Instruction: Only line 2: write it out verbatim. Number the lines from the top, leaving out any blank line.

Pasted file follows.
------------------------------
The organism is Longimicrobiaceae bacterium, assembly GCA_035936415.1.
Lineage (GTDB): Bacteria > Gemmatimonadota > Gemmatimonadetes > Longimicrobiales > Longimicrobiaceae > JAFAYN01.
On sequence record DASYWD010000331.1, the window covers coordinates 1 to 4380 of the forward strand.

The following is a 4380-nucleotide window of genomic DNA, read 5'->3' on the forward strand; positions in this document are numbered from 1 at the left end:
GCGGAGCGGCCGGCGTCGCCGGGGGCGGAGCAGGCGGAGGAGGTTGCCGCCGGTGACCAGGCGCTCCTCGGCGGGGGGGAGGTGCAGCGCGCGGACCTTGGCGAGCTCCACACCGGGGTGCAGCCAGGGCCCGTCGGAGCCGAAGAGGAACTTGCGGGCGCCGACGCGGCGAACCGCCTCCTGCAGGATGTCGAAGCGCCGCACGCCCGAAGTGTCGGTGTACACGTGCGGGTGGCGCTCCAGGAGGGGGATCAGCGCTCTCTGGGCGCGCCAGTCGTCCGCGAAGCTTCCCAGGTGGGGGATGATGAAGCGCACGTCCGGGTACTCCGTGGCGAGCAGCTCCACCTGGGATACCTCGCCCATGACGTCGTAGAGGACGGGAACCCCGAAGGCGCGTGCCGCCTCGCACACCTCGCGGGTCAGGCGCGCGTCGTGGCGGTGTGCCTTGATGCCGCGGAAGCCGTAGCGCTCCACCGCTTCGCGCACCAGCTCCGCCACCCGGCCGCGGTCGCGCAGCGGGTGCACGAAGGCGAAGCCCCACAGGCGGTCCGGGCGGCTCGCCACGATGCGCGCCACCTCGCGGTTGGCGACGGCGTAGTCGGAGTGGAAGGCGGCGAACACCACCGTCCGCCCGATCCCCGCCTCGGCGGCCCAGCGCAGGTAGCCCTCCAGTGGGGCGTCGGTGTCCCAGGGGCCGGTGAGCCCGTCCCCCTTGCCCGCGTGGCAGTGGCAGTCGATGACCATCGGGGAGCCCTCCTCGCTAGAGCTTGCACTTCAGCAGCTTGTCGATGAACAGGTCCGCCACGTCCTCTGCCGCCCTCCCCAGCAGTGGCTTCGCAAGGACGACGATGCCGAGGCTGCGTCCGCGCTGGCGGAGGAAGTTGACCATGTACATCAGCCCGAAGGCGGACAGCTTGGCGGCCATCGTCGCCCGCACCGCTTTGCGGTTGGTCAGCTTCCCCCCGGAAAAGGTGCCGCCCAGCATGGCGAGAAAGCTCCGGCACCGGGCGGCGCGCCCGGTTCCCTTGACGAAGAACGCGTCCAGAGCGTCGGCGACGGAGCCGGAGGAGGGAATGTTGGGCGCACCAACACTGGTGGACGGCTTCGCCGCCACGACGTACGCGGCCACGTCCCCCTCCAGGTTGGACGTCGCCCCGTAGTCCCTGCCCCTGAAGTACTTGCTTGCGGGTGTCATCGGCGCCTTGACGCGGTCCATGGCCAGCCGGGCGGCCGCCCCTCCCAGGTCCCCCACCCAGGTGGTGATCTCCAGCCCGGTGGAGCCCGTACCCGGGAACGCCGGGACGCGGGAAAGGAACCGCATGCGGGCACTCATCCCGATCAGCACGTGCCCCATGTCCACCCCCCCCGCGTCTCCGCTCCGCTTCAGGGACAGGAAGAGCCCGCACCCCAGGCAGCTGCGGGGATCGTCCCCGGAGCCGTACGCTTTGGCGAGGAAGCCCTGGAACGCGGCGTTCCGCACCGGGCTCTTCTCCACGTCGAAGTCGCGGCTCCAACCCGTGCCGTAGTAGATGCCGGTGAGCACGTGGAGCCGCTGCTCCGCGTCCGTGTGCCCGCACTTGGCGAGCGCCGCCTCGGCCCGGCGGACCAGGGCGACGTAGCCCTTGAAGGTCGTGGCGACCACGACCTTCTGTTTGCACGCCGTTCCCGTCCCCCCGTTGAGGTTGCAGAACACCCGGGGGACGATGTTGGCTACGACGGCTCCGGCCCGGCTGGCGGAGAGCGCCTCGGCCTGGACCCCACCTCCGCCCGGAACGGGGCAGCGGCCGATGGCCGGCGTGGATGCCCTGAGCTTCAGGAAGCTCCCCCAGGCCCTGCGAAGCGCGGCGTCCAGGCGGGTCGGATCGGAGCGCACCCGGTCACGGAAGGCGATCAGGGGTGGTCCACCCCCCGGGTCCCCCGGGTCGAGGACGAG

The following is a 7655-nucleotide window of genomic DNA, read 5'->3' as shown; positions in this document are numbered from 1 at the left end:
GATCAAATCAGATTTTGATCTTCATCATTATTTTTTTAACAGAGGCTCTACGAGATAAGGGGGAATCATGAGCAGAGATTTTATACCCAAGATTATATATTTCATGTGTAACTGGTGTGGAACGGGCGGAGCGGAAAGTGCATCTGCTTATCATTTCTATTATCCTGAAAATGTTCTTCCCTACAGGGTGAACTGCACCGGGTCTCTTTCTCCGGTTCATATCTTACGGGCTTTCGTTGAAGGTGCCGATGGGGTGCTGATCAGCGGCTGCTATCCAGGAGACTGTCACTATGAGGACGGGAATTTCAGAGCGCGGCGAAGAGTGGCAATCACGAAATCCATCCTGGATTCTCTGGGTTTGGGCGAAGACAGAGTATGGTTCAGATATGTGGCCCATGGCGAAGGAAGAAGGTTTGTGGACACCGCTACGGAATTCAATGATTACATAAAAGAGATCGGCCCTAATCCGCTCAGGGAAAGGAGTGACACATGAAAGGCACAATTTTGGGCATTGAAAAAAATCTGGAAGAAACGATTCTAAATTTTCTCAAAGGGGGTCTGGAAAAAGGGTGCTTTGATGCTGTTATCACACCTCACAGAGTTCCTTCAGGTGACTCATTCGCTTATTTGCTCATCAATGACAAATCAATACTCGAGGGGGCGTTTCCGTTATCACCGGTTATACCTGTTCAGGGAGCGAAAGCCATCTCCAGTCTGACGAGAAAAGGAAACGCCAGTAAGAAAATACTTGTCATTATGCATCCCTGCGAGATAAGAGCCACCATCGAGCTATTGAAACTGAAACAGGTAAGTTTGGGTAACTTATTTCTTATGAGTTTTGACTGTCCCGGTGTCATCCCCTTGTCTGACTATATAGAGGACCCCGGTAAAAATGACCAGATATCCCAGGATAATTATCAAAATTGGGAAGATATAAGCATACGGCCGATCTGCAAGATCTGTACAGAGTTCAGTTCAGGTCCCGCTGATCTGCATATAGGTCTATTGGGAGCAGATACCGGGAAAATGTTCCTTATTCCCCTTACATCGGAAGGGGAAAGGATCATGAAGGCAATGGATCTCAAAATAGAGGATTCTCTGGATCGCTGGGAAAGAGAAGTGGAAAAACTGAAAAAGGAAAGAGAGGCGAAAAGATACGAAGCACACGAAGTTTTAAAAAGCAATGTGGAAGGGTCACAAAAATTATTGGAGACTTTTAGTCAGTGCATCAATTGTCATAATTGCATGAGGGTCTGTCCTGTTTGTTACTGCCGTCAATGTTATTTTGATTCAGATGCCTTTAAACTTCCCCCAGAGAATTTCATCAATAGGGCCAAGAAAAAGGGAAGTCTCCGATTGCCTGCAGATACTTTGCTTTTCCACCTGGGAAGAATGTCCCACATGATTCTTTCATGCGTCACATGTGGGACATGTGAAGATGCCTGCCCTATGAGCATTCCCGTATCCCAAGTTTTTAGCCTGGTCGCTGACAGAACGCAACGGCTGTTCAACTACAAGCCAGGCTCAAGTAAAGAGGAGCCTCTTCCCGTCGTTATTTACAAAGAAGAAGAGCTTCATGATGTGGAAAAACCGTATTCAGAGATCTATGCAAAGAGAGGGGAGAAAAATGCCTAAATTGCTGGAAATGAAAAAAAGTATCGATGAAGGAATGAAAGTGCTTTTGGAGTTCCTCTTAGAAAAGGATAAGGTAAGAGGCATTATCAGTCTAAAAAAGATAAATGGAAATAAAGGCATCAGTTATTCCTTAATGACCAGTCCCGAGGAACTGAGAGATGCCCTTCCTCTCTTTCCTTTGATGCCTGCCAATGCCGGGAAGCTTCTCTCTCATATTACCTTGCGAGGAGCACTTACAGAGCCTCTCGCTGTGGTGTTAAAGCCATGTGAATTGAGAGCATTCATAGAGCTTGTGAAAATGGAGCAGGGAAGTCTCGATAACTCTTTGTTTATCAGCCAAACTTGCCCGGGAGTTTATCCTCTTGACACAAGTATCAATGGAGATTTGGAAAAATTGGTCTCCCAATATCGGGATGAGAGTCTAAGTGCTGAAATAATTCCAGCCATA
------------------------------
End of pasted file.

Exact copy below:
Lineage (GTDB): Bacteria > Gemmatimonadota > Gemmatimonadetes > Longimicrobiales > Longimicrobiaceae > JAFAYN01.